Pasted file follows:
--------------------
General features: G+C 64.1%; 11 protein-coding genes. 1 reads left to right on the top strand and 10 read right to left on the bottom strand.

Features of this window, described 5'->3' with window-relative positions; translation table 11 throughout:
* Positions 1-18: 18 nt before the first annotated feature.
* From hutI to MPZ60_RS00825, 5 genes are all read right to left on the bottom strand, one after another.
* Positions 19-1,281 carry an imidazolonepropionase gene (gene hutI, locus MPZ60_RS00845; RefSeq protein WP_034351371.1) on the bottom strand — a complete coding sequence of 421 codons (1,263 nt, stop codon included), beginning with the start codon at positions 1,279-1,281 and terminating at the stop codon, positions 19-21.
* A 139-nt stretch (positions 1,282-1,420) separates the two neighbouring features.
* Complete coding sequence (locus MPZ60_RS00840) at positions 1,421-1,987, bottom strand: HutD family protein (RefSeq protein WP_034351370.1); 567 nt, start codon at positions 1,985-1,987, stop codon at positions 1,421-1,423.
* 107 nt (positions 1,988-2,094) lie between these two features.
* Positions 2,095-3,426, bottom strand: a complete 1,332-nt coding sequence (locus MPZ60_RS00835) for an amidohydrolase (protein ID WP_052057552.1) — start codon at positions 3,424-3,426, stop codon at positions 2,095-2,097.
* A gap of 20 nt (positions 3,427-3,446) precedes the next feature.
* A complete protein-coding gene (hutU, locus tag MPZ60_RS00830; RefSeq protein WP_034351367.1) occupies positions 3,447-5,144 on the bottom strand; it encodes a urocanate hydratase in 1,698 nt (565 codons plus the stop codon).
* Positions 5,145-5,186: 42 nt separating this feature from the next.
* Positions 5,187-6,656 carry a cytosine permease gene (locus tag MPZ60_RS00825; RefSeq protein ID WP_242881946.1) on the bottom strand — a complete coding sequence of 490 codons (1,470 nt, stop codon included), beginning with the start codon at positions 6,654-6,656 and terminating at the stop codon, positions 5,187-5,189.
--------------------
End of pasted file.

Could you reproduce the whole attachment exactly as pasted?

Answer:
General features: G+C 64.1%; 11 protein-coding genes. 1 reads left to right on the top strand and 10 read right to left on the bottom strand.

Features of this window, described 5'->3' with window-relative positions; translation table 11 throughout:
* Positions 1-18: 18 nt before the first annotated feature.
* From hutI to MPZ60_RS00825, 5 genes are all read right to left on the bottom strand, one after another.
* Positions 19-1,281 carry an imidazolonepropionase gene (gene hutI, locus MPZ60_RS00845; RefSeq protein WP_034351371.1) on the bottom strand — a complete coding sequence of 421 codons (1,263 nt, stop codon included), beginning with the start codon at positions 1,279-1,281 and terminating at the stop codon, positions 19-21.
* A 139-nt stretch (positions 1,282-1,420) separates the two neighbouring features.
* Complete coding sequence (locus MPZ60_RS00840) at positions 1,421-1,987, bottom strand: HutD family protein (RefSeq protein WP_034351370.1); 567 nt, start codon at positions 1,985-1,987, stop codon at positions 1,421-1,423.
* 107 nt (positions 1,988-2,094) lie between these two features.
* Positions 2,095-3,426, bottom strand: a complete 1,332-nt coding sequence (locus MPZ60_RS00835) for an amidohydrolase (protein ID WP_052057552.1) — start codon at positions 3,424-3,426, stop codon at positions 2,095-2,097.
* A gap of 20 nt (positions 3,427-3,446) precedes the next feature.
* A complete protein-coding gene (hutU, locus tag MPZ60_RS00830; RefSeq protein WP_034351367.1) occupies positions 3,447-5,144 on the bottom strand; it encodes a urocanate hydratase in 1,698 nt (565 codons plus the stop codon).
* Positions 5,145-5,186: 42 nt separating this feature from the next.
* Positions 5,187-6,656 carry a cytosine permease gene (locus tag MPZ60_RS00825; RefSeq protein ID WP_242881946.1) on the bottom strand — a complete coding sequence of 490 codons (1,470 nt, stop codon included), beginning with the start codon at positions 6,654-6,656 and terminating at the stop codon, positions 5,187-5,189.